Tuesday, January 5, 2010

Enlightening Conversation

Although I'm not actively looking for another child to take care of in my home, I interviewed a woman this morning who was referred to me by someone. I say "interviewed," but it's more of a conversation. I'm trying to see if her child will be a good fit for us just as much as she's deciding if I'm a good fit for her.

She called me, and frosted my ego with all kinds of compliments that she had heard about the way I take care of children. I love each child like they're my own, I'm consistent about discipline, I serve nutritious food, I'm nice, yada yada yada.

She has a 3 year old that she is looking to place in a home childcare environment. Perfect for Sariah! I was close to considering it when we had the following conversation:

Her: Alyviah (pronounced "Olivia") isn't used to sharing because she's an only child. So if she's not sharing, please don't make her. I want our homes to be consistent and she doesn't need to share at home.

Me: {Silent pause.} I understand that she may not need to share at home, but there are 2 other children here that she will need to share with. I promise to ease her in to sharing gently, and with lots of conversation and positive reinforcement.

Her: Alright, well, I'll have to think about that. Another thing is Alyviah can't fall asleep on her own, so you'll have to lay in bed with her until she falls asleep. Then if she wakes up during her nap, please go back in and lay with her again until she falls back asleep.

Me: {The sleep consultant in me is appalled.} Falling asleep on her own may be a good habit for her to start. If you decide to bring her here, I can help her with that. Because I teach online, I use naptime as my grading time, so I can't promise that I will go back in there to lay with her.

Her: I'll have to think about that, too. I don't want her to feel like she's been abandoned and banished to a room to sleep. I'm afraid that will traumatize her.

Me: I promise to make it as comfortable, peaceful, and an easy transition as possible. We read books and sing a lullaby before we go to sleep, so she will be given plenty of love before being put down for her nap.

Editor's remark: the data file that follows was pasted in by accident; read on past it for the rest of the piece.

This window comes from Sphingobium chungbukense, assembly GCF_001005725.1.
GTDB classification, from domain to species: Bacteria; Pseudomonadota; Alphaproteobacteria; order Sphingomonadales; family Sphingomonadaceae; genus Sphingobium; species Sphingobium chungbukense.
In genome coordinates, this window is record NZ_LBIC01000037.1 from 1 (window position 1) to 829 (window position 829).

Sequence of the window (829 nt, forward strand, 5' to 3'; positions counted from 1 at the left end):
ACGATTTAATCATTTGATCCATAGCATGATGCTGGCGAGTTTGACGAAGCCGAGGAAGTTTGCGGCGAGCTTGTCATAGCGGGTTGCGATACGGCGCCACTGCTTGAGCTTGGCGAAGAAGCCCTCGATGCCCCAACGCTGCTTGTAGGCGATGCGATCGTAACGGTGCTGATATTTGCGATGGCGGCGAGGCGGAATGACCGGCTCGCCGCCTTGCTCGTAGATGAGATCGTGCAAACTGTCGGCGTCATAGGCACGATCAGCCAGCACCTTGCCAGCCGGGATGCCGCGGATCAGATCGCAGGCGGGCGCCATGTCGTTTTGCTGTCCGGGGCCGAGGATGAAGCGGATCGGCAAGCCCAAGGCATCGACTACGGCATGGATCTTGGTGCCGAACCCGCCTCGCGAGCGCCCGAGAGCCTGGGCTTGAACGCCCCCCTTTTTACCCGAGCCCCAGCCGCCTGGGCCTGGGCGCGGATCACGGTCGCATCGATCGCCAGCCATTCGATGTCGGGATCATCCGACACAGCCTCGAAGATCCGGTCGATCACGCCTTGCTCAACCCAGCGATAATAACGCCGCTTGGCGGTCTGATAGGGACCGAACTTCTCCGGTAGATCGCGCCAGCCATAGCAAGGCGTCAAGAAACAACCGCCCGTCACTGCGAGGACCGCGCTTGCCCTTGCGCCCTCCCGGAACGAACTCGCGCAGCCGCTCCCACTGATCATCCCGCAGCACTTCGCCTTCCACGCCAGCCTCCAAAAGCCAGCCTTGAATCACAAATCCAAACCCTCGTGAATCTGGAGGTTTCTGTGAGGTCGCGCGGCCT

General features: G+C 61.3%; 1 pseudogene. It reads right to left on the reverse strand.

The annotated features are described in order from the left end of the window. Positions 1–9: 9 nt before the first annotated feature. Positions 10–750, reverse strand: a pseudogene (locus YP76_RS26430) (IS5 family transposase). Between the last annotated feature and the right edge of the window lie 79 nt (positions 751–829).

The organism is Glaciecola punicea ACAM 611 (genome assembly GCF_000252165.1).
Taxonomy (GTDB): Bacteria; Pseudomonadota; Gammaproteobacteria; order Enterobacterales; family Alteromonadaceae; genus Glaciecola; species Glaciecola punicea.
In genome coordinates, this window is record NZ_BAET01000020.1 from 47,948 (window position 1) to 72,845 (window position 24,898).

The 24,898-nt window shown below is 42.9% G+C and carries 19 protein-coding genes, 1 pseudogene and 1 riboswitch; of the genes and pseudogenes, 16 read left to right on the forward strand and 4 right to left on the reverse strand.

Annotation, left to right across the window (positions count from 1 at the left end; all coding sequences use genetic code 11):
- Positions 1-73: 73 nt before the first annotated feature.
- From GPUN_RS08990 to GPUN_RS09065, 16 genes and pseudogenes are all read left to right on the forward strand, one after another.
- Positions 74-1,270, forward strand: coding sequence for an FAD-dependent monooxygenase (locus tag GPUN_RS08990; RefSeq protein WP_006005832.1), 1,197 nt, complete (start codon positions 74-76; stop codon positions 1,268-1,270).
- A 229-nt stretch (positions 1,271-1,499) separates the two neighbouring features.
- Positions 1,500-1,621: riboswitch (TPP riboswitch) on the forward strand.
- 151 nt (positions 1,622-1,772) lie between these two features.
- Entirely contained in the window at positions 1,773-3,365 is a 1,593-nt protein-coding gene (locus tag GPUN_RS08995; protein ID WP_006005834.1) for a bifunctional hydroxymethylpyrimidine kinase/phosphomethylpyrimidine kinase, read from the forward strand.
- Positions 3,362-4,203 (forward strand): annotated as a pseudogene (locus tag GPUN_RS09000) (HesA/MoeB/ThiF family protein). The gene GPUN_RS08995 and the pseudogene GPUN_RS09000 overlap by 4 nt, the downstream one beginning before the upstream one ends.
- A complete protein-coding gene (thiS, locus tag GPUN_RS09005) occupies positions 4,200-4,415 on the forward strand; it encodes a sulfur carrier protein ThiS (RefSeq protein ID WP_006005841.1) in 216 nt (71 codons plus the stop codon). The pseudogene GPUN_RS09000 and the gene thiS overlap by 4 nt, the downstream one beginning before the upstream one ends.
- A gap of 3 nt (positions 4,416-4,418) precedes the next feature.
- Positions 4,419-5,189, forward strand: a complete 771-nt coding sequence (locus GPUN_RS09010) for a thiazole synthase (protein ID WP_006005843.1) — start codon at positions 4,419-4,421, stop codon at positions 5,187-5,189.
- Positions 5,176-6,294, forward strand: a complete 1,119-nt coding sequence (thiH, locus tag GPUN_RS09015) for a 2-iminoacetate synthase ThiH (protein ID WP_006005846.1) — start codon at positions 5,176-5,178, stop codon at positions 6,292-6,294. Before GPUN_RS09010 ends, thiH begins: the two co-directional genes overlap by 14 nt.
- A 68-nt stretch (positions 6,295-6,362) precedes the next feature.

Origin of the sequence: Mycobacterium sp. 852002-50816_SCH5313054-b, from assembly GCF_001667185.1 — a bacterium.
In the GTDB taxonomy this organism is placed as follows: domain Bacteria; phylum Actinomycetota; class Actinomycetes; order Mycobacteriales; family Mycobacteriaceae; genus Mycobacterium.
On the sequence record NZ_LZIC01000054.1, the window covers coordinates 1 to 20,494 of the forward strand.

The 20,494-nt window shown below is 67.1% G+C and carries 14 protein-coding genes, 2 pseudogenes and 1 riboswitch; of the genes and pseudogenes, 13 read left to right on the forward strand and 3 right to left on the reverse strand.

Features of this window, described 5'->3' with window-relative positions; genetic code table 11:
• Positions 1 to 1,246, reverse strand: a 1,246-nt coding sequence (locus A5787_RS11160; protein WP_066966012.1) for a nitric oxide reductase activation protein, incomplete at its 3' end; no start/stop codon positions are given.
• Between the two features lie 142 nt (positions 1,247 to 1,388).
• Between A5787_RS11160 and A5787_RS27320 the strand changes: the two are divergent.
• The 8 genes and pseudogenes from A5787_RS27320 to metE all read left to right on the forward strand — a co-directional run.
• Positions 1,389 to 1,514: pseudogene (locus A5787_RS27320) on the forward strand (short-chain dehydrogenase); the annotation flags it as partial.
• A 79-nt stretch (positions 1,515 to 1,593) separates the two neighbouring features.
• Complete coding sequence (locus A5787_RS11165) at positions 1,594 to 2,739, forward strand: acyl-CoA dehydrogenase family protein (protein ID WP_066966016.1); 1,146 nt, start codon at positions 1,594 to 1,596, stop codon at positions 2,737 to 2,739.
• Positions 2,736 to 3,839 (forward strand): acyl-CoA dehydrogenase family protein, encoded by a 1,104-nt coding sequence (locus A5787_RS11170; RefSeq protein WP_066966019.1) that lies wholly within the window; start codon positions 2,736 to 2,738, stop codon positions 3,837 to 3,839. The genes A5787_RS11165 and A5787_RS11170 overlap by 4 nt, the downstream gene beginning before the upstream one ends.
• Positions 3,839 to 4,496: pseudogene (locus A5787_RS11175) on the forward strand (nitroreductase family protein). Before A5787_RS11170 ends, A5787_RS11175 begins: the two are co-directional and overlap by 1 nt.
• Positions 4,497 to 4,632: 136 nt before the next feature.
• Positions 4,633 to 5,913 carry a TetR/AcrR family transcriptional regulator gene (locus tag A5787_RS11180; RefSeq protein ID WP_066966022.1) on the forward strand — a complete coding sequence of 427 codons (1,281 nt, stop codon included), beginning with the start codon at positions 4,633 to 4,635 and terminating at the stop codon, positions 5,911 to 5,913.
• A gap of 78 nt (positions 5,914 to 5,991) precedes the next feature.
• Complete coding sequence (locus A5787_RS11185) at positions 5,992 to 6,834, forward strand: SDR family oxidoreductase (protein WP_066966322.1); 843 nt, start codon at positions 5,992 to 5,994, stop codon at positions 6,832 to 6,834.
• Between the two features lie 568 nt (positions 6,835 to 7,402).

Her: Hmmm. We may have to agree to disagree about this one. But let's move on. I feed my child only organic food. Organic milk, eggs, peanut butter, hotdogs, organic everything. Please do the same.

Me: All of my produce is organic, and I know that organic food may be best in some cases. I didn't know they even made organic hotdogs! {Uncomfortable chuckle.} However, organic food is considerably more money. If you would like me to feed your child all organic food, will you be providing it? If not, I may have to charge you a little more per week to cover the cost of food.

NOTE: Food is part of my weekly fee. I don't ask parents to provide food for their children, or require them to provide me a food allowance.

Her: I'll see what I can do about that, and I'll talk to my husband. I'll also get you a list of movies she's allowed to watch, books she's allowed to read, songs she's allowed to sing, oh and her diaper size so you can stock up on diapers for her.

Me: I can assure you that the books we read are enriching, fun, and captivating. We sing and dance and play all day, but we watch minimal TV. And by the way - I don't buy diapers. That is one thing I will ask you to provide. However, she is 3...maybe I can help you potty train?

Her: We let her watch TV whenever she wants at home. She's old enough to know what she wants. And you want me to bring diapers for her? She's not ready to potty train, and I think that you should provide diapers. You want me to provide her food and her diapers? Let me talk to my husband, and I'll get back to you.

Me: It was great talking to you. Have a good morning!